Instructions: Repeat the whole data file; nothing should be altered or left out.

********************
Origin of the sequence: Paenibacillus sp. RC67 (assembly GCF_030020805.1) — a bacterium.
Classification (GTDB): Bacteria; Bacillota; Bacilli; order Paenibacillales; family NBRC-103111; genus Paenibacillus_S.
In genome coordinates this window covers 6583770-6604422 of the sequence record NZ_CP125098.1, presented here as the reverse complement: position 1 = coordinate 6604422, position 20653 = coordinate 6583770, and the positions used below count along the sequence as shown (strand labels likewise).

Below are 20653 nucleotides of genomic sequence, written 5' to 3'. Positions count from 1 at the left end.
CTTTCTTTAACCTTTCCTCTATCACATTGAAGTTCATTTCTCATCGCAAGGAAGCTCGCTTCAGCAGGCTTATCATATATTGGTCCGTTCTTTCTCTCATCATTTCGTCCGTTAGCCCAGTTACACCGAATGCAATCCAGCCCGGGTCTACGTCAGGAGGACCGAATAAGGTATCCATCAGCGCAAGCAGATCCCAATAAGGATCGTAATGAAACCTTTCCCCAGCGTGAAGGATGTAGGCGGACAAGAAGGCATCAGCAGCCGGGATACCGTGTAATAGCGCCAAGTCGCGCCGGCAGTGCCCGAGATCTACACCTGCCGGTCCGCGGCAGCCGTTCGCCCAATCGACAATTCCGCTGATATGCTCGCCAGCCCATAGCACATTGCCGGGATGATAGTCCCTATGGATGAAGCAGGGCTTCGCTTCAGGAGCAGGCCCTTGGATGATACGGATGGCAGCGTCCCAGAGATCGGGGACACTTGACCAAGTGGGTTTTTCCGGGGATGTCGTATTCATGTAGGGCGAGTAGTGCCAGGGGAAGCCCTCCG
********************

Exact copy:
Origin of the sequence: Paenibacillus sp. RC67 (assembly GCF_030020805.1) — a bacterium.
Classification (GTDB): Bacteria; Bacillota; Bacilli; order Paenibacillales; family NBRC-103111; genus Paenibacillus_S.
In genome coordinates this window covers 6583770-6604422 of the sequence record NZ_CP125098.1, presented here as the reverse complement: position 1 = coordinate 6604422, position 20653 = coordinate 6583770, and the positions used below count along the sequence as shown (strand labels likewise).

Below are 20653 nucleotides of genomic sequence, written 5' to 3'. Positions count from 1 at the left end.
CTTTCTTTAACCTTTCCTCTATCACATTGAAGTTCATTTCTCATCGCAAGGAAGCTCGCTTCAGCAGGCTTATCATATATTGGTCCGTTCTTTCTCTCATCATTTCGTCCGTTAGCCCAGTTACACCGAATGCAATCCAGCCCGGGTCTACGTCAGGAGGACCGAATAAGGTATCCATCAGCGCAAGCAGATCCCAATAAGGATCGTAATGAAACCTTTCCCCAGCGTGAAGGATGTAGGCGGACAAGAAGGCATCAGCAGCCGGGATACCGTGTAATAGCGCCAAGTCGCGCCGGCAGTGCCCGAGATCTACACCTGCCGGTCCGCGGCAGCCGTTCGCCCAATCGACAATTCCGCTGATATGCTCGCCAGCCCATAGCACATTGCCGGGATGATAGTCCCTATGGATGAAGCAGGGCTTCGCTTCAGGAGCAGGCCCTTGGATGATACGGATGGCAGCGTCCCAGAGATCGGGGACACTTGACCAAGTGGGTTTTTCCGGGGATGTCGTATTCATGTAGGGCGAGTAGTGCCAGGGGAAGCCCTCCG